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With their core message of “the more members we have, the stronger we are,” the NTIBN is a prominent voice championing the Indigenous business sector in the Territory.

Guided by their core beliefs, NTIBN stands at the forefront of shaping policies such as the Commonwealth Indigenous Procurement Policy (IPP) and the NT Government’s Aboriginal Procurement Policy (APP). They tackle critical issues, including the menacing practice of Blak Cladding, and work towards creating solutions that drive meaningful change and improve the business landscape for Aboriginal businesses. 

One of the major issues faced by the Indigenous business sector is the practice of Blak Cladding, which involves non-Indigenous businesses misrepresenting themselves as Indigenous-controlled. NTIBN vehemently condemns such acts, recognising the importance of upholding the authenticity and integrity of the Blak Business sector. Through strategic advocacy, NTIBN is determined to combat this challenge and build an industry of legitimacy. 

A key focal point of NTIBN’s advocacy lies in ensuring access to investment and capital, addressing the stark reality that Indigenous businesses are often locked out of the mainstream banking sector. NTIBN consistently raises awareness about this issue, seeking fairness and equal opportunities for Aboriginal businesses to thrive and compete. Their passionate efforts led to the achievement of Deductible Gift Recipient (DGR) status, enabling them to attract philanthropic support and create a powerful avenue for sustained growth. 

A distinctive aspect of NTIBN’s advocacy involves their preference for supporting private-owned Aboriginal business entities over Aboriginal Community Controlled Organisations (ACCOs) or statutory authorities that rely on government funding. Understanding that procurement policies were established to benefit private-owned entities, NTIBN aims to level the playing field and champion the entrepreneurial spirit that drives Aboriginal private businesses forward.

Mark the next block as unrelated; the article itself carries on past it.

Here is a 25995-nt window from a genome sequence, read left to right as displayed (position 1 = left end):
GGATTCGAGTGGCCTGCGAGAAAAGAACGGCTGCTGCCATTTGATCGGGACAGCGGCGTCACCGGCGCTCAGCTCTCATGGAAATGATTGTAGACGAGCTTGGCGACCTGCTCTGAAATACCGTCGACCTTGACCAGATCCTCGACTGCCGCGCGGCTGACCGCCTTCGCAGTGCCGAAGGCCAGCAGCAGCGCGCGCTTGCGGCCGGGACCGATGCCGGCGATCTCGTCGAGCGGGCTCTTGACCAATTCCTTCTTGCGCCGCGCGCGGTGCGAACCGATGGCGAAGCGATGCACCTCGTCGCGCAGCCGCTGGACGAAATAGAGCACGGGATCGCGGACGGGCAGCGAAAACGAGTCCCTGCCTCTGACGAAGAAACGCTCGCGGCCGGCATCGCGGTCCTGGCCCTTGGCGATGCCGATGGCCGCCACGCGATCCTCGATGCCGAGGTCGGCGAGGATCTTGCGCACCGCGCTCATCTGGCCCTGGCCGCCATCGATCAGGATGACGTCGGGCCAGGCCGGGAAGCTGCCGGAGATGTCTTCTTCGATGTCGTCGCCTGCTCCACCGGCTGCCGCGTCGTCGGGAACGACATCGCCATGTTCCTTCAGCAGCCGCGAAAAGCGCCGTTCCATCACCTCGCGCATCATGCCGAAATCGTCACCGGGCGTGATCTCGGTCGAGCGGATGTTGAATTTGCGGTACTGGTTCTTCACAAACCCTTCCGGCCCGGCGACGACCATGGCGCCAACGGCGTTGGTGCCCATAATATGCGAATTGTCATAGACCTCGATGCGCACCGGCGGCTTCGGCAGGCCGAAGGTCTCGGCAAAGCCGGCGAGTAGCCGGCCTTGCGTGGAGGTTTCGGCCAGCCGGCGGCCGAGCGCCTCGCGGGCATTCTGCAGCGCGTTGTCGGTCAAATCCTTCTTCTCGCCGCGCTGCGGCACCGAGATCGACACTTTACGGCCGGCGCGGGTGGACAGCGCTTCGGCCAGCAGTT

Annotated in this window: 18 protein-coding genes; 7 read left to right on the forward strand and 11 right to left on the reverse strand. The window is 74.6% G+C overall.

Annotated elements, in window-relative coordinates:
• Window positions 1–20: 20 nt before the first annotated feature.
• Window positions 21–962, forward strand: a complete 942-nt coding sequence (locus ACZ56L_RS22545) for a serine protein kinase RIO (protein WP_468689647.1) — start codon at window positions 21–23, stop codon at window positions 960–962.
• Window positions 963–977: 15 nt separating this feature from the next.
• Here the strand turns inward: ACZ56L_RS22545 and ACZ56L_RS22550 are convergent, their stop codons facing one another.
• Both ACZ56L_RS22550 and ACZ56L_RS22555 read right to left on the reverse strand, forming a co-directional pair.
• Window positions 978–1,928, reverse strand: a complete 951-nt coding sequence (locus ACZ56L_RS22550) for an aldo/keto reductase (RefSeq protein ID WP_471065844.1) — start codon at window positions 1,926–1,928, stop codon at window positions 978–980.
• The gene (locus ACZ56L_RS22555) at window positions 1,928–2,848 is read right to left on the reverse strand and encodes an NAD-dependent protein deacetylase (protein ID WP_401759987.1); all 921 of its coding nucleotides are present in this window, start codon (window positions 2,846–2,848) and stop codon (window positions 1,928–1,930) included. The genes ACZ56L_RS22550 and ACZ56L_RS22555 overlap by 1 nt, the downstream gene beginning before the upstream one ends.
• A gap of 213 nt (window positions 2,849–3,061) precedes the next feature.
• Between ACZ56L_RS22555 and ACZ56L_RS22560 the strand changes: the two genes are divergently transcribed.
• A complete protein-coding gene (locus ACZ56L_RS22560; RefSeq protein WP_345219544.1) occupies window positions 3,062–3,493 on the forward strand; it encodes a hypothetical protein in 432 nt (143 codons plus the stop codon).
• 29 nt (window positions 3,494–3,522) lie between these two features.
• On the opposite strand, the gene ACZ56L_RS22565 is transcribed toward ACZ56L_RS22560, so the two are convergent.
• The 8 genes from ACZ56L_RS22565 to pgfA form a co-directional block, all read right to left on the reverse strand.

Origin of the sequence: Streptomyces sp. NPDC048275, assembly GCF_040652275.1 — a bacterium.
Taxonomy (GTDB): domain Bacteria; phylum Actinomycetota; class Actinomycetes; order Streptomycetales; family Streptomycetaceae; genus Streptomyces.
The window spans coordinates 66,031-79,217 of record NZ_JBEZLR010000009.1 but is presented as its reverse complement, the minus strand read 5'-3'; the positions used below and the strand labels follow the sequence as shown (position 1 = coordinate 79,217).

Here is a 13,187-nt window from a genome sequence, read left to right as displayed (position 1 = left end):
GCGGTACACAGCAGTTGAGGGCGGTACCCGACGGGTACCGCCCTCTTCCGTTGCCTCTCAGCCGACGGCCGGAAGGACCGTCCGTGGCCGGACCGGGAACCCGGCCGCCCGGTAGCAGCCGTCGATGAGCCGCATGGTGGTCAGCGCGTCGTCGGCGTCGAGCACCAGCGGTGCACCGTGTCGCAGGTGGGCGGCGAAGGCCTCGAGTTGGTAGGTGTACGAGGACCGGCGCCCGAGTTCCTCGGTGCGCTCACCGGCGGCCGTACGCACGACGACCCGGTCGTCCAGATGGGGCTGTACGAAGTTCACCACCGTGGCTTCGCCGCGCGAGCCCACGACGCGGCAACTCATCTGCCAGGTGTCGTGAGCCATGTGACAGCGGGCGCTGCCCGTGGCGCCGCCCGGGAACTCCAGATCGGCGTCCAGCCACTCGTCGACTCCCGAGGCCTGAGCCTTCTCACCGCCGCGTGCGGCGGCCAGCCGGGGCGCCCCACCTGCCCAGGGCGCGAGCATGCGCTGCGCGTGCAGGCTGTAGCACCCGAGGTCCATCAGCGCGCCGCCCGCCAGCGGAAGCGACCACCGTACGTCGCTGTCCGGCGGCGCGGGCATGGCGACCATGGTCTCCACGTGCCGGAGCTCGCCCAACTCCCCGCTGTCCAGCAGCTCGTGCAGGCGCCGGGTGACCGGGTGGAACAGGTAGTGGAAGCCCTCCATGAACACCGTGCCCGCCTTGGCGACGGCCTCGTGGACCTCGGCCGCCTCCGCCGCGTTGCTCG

Confronted with challenges brought about by the IPP and APP, NTIBN’s advocacy efforts extend beyond supporting individual businesses. They also focus on urging changes in how services are funded, highlighting the issue of Indigenous businesses not receiving population parity funding and addressing the unintended consequences of these policies. 

NTIBN strives to create equitable opportunities for both urban-based and remote businesses, ensuring access to resources and support reach regardless of their geographical location. Over the next 24 months, NTIBN is geared to activate hubs in Nhulunbuy and Jabiru, extending their support and reach to these vital regions. This will create additional opportunities for Aboriginal businesses, promoting economic development and fostering collaboration. 

Chair Naomi Anstess says: “Meaningful Aboriginal employment is great, but participation is key. NTIBN’s focus is on promoting Aboriginal business ownership, as this is where it holds the power to shape communities and drive long-lasting change. 

“NTIBN’s advocacy efforts reflect this belief by pushing for investment and initiatives that empower Aboriginal Territorians to create businesses that contribute to the economic and social fabric of their communities.”